Comment: Re:CNC Mill (Score 1) 207

by digitalsolo (#44479637) Attached to: MIT Students Release Code To 3D-Print High Security Keys

WTF, slashdot ate the top paragraph, sorry, let me try that again.

If a program can be sufficiently complex so as to create the program for the 3d printer to print the key with less than 5 dollars of effort, they could just as easily create tool paths for a CNC mill.

If you have to create the 3d printer program, well that's not any easier than creating the CAD drawing for the CNC machine. I can build a CNC mini-mill for 1500 dollars, so they are cost competitive (in relation to this topic) with the 3d printers also. Side bonus: steel key is much more resilient than plastic.

Comment: Re:CNC Mill (Score 1) 207

by digitalsolo (#44479611) Attached to: MIT Students Release Code To 3D-Print High Security Keys
If programs can be sufficiently complex so as to create the program for the 3d printer to print the key with
If you have to create the 3d printer program, well that's not any easier than creating the CAD drawing for the CNC machine. I can build a CNC mini-mill for 1500 dollars, so they are cost competitive (in relation to this topic) with the 3d printers also. Side bonus: steel key is much more resilient than plastic.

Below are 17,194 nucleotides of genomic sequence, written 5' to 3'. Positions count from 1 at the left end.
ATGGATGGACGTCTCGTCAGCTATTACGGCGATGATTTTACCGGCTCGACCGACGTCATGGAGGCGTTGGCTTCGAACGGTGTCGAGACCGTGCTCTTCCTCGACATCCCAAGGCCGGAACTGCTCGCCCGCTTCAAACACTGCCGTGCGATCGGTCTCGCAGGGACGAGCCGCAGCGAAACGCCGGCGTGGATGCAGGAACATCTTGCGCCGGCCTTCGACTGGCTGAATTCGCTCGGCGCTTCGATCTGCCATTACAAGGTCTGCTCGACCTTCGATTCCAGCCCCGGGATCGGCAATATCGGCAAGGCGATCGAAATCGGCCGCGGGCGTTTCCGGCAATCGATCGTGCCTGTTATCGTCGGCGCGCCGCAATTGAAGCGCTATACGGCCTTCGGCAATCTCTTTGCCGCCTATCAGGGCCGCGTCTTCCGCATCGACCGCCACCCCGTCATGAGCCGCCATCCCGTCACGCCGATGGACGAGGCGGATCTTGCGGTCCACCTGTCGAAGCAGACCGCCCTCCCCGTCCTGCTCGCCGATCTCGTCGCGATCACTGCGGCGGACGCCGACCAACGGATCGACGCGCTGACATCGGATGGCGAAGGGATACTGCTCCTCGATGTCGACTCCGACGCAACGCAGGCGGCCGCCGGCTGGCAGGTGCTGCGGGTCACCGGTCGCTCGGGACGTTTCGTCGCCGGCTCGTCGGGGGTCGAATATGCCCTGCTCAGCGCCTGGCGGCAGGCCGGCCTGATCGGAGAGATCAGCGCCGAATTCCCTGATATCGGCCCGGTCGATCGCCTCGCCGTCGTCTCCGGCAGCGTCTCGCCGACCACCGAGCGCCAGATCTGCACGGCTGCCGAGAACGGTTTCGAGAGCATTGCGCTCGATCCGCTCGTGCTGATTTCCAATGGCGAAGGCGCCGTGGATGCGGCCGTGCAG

Comment: Re:Well, he's not afraid his company might fire hi (Score 1) 486

by digitalsolo (#43757603) Attached to: Larry Page: You Worry Too Much About Medical Privacy
I completely agree with what you're saying here, but I find it highly unlikely that the insurance companies will not immediately twist this to their benefit using Congress (and I firmly expect both parties to screw us over). It may work briefly, but they will find ways to force this to their benefit and our harm, while our government gladly helps them.

Perhaps that's a jaded view, but I cannot think of a singular example of government involvement, no matter how noble in intent, that has not ended this way. Can you?

"A great many people think they are thinking when they are merely rearranging their prejudices." -- William James